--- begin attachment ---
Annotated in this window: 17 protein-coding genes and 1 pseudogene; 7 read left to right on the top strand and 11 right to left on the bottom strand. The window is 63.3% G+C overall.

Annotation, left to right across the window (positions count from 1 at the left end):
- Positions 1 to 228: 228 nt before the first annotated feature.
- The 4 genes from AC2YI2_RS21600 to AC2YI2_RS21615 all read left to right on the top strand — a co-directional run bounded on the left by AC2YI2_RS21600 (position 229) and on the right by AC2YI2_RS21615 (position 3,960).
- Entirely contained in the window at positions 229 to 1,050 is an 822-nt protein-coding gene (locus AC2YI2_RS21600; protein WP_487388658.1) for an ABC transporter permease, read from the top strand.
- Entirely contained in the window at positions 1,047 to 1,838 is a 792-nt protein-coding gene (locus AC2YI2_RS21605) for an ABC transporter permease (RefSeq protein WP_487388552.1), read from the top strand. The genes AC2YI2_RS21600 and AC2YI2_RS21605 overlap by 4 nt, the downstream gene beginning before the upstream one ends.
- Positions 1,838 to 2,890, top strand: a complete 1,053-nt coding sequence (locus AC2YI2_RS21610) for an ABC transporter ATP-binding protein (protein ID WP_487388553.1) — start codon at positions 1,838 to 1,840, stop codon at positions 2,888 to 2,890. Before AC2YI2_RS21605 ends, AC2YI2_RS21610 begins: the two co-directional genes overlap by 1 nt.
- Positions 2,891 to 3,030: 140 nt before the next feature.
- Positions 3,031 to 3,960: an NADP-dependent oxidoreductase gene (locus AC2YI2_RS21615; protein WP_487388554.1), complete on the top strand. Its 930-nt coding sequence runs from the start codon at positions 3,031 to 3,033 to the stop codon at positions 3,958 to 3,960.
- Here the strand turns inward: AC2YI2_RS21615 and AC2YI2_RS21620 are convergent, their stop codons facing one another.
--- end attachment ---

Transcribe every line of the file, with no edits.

Annotated in this window: 17 protein-coding genes and 1 pseudogene; 7 read left to right on the top strand and 11 right to left on the bottom strand. The window is 63.3% G+C overall.

Annotation, left to right across the window (positions count from 1 at the left end):
- Positions 1 to 228: 228 nt before the first annotated feature.
- The 4 genes from AC2YI2_RS21600 to AC2YI2_RS21615 all read left to right on the top strand — a co-directional run bounded on the left by AC2YI2_RS21600 (position 229) and on the right by AC2YI2_RS21615 (position 3,960).
- Entirely contained in the window at positions 229 to 1,050 is an 822-nt protein-coding gene (locus AC2YI2_RS21600; protein WP_487388658.1) for an ABC transporter permease, read from the top strand.
- Entirely contained in the window at positions 1,047 to 1,838 is a 792-nt protein-coding gene (locus AC2YI2_RS21605) for an ABC transporter permease (RefSeq protein WP_487388552.1), read from the top strand. The genes AC2YI2_RS21600 and AC2YI2_RS21605 overlap by 4 nt, the downstream gene beginning before the upstream one ends.
- Positions 1,838 to 2,890, top strand: a complete 1,053-nt coding sequence (locus AC2YI2_RS21610) for an ABC transporter ATP-binding protein (protein ID WP_487388553.1) — start codon at positions 1,838 to 1,840, stop codon at positions 2,888 to 2,890. Before AC2YI2_RS21605 ends, AC2YI2_RS21610 begins: the two co-directional genes overlap by 1 nt.
- Positions 2,891 to 3,030: 140 nt before the next feature.
- Positions 3,031 to 3,960: an NADP-dependent oxidoreductase gene (locus AC2YI2_RS21615; protein WP_487388554.1), complete on the top strand. Its 930-nt coding sequence runs from the start codon at positions 3,031 to 3,033 to the stop codon at positions 3,958 to 3,960.
- Here the strand turns inward: AC2YI2_RS21615 and AC2YI2_RS21620 are convergent, their stop codons facing one another.